Q: I am a 16 yr old female, and would like to get into corsetting.  I was reading the section you have on RIBS, FLARED AND CORSETTING (RIB PROTRUSION).  The first question is somewhat similar to my problem, but not quite.  I do have flared ribs, but nothing as extreme as 'Pectus Excavatum'.  The other problem is that my sternum is sunken in, but only slightly.  While I researched some on the Pectus Excavatum and Pectus Carinatum, my case did not seem nearly as severe as some of the pictures that are shown.  I have never had heart or breathing problems before, my ribs are even on both sides (no awkward sticking bones), and I do not have posture or spinal problems.  I am not sure what it is, but  when I was born, the doctors only said that it was a common birth defect and nothing to worry about.  My sternum hasn't grown in and my ribs haven't grown outward any more than they were when I was born.  I've read that the only way to fix such a problem with people who have these cases is to have surgery.  I want to avoid surgery at all costs. I am going to the doctor to ask about my ribs and to find out what my defect is -- if it is a slight case of 'PE' or 'PC', or if it could be anything else.  My doctor most likely doesn't know much about the effects of corsetting, and I am not sure if there are any corsettieres in my area that I would be able to talk to. 

So, do you think that a corset would help in a case such as mine?  Mostly what I am worried about is, that if I were to use a corset, it would have a  dangerous effect on my sternum. --  'Hello Kitty' (1/13/04)

A: The condition you mention may or may not be PE or PC, as you already have suggested. Your doctor's consultation should confirm this. The condition itself is in large part a function of alternate growth of the cartilage between the ribs and sternum. Depending on the degree, it can stiffen the ribcage, making breathing more difficult and, if the sternum is sunken, it
can press and displace the heart, usually further towards the left. Since you do not appear have the issues associated with more advanced forms of the condition, I would not be extremely concerned that corseting would cause problems. However, in your case, I would urge you to go slow, as you may be more dependant on abdominal breathing. This becomes more inhibited as the corset is worn tighter.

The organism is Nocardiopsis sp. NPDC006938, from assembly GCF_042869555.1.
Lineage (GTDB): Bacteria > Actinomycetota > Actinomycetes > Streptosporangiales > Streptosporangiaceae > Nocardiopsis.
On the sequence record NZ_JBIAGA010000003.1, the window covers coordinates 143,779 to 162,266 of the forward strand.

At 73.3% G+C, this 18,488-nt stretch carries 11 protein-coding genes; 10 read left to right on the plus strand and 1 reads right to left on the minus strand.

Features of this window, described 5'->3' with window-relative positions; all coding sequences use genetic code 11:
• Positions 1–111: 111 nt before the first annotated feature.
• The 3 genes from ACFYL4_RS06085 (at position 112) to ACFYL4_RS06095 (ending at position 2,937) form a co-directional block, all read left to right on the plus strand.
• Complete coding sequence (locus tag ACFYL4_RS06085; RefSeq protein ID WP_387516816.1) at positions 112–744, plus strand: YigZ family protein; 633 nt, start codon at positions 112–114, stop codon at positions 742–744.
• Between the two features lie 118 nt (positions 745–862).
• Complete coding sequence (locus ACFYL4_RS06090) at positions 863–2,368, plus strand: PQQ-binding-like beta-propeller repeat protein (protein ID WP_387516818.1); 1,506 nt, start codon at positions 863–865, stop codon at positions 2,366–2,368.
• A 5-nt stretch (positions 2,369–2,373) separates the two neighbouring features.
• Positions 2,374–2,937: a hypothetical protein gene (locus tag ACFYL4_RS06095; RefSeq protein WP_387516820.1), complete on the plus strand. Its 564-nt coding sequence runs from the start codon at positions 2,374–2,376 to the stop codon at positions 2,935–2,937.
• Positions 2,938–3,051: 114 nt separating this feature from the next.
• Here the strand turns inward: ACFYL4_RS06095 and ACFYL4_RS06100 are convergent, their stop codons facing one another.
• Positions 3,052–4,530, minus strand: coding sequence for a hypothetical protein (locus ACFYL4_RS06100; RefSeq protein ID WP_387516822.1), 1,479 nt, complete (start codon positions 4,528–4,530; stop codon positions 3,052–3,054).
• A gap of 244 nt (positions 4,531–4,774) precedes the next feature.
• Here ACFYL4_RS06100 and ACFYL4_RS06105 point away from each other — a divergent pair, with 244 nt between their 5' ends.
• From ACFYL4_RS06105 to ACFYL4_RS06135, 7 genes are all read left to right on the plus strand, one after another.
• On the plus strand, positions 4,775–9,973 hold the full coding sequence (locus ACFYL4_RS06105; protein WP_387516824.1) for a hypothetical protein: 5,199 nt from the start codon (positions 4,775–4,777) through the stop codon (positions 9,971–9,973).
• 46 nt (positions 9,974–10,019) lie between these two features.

The other area to watch is the degree to with your sternum is moved as a result of increased IAP (intra abdominal pressure). Your primary indicator is discomfort in the sternum as a result of excessive stress. In individuals without PE or PC, the sternum can be moved considerably (upward and outward) without great difficulty, and similar to breathing with the upper
ribs. If you don't have difficulty now with upper thoracic (chest) breathing, you should not have any issues from corset wearing. The advice as always is to go slow and listen to your body. There is nothing inherent to modern-made to measure corsets that should worsen your condition.


Q: I have pectus carinatum, and I was wondering, if I were to start corseting would the corset would press it down or if it would cause the corset to bulge in a peculiar fashion?
-- Grace (11/29/13)

A: Pectus carinatum (PC) is a thoracic skeletal anomaly caused by excess cartilage formed as part of the sternum and or it's associated structures.  It is commonly treated, if desired, with bracing, but also muscle training.  Corseting, if fitted by an expert, could possibly be of help, but depending on the degree and location, different models should be considered, e.g., an overbust style will offer the fitter likely a better chance of finding a proper support configuration. Bulging due to corseting should not occur if properly fitted. A shoulder strapped underbust could be a consideration as well, again depending on the shape and degree of the PC.



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